Percy Ferris was transferred to HMS Nelson on 14 May 1915 (possibly after learning much from your uncle?) remaining in the area. I recall him saying that they (I assume his ship too) shelled the Turkish forts. I also recall him saying that they had left England (this would have been in HMS Queen Elizabeth) with many soldiers on board for the Dardanelles, I believe he said the soldiers were a (or part of a) Lancashire Regiment (but if not Lanc's they were definitely a northern England regiment).  I remember him saying that he got very pally with them ('pally' - that is the word he used, meaning good friends) during the long voyage to Gallipoli. He said that after the ship arrived that one day the Lancashire Regiment with all the pals he made rowed in big rowing boats off to a beach which they they had been ordered to. My grandfather said that as they approached the beach he saw the Turks open up with machine guns and all of the British soldiers were mowed down and killed. I always remember him saying that men he had been chatting, joking and laughing with just half an hour before were now all dead. At only 16 years old that must have made a huge impression on him.

I recall many stories (too many for here!) he told me. He later became a chief telegraphist. Having survived the war (and being sunk twice in one day!) he continued in the Royal Navy serving in the wars in the far east, and became a Petty Officer. In Sept1938 he was pensioned off only to be recalled back up the early 1939 -  called back up for World War 2!  He served on HMS Warspite in the Battle of the Norway Fjords and after that mainly on destroyers in the Battle of the Atlantic. He was promoted to Chief Petty Officer. He survived four Aortic Convoys to Russia and was also at the D DAY landings. In 1945 he was awarded the Distinguished Service Medal.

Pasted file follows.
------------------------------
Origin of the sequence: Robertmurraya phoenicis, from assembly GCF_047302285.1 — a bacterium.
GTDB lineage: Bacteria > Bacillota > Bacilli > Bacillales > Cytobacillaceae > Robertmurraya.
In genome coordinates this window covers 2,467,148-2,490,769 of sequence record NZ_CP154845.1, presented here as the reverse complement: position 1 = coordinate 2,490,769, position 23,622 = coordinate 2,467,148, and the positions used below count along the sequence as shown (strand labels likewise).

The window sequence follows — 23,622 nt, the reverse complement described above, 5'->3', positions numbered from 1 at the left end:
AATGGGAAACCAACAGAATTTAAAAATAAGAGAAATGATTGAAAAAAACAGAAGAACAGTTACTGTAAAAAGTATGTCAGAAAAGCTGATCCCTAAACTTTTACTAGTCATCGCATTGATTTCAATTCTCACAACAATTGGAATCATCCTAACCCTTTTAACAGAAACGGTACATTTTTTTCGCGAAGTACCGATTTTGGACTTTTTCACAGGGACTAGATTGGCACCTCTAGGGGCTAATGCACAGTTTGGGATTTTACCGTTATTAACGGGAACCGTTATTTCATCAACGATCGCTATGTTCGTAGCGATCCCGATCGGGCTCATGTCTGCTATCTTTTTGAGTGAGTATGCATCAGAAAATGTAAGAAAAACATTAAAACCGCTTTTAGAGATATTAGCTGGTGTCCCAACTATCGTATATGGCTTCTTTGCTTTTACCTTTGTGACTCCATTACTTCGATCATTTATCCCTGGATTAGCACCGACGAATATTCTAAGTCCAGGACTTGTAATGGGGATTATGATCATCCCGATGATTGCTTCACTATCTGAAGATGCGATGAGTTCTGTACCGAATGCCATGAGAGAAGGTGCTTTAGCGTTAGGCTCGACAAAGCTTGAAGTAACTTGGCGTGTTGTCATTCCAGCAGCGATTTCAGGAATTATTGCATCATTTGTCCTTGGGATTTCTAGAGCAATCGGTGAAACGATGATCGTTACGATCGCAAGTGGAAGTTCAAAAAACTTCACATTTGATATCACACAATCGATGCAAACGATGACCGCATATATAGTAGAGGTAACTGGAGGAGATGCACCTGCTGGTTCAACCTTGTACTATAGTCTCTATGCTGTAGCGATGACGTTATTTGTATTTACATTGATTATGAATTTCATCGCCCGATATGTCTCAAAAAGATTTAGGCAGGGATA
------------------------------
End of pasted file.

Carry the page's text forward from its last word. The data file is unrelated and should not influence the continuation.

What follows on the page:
Stan Ferris

Dec. 4, 2010

I live in Perth, Western Australia and was doing a Google search for HMS Queen Elizabeth and found your wonderful site. My interest in this ship is my Uncle William Alfred Howell served as a leading Telegraphist on the Queen Elizabeth in WW1. I have  a photo of him which was published in the Aberdeen Journal in 1917 with his father Herbert John Howell skipper of the Strathtummel and 4 brothers, 2 were skippers of minesweepers, another served on a Fleet minesweeper and the other was in the Gordon Highlanders which I only found out this year served in the same Battalion as my father (The Howell's are my Mothers family).

William would have been 24 years old when this photo was taken. The article was written about the Howell's as it is believed that they where  the only family to have a father and 5 sons serve in a War and all survive. I do not know where he signed up but the Howell family lived in Aberdeen. I do know that William was still in the Navy in 1924 as he is on records coming into the U.K. from the USA via Quebec confirming this was him was the address he lived at in Scotland.

William Alfred has a  daughter alive who lives in another part of Australia to me but I am in contact with her and I have printed the photos of the ship and will post them to her. She will be really pleased to see the ship her father served on but like many of our ancestors they talked very little about their lives so our generation are having to put a lot into research of our family tree. I am doing the Howell Family tree and I am now going to scroll the Internet to see what else I can find.

All thoughts are with everyone throughout the U.K. as they cope with the severe and extreme weather conditions.

Jean Bridle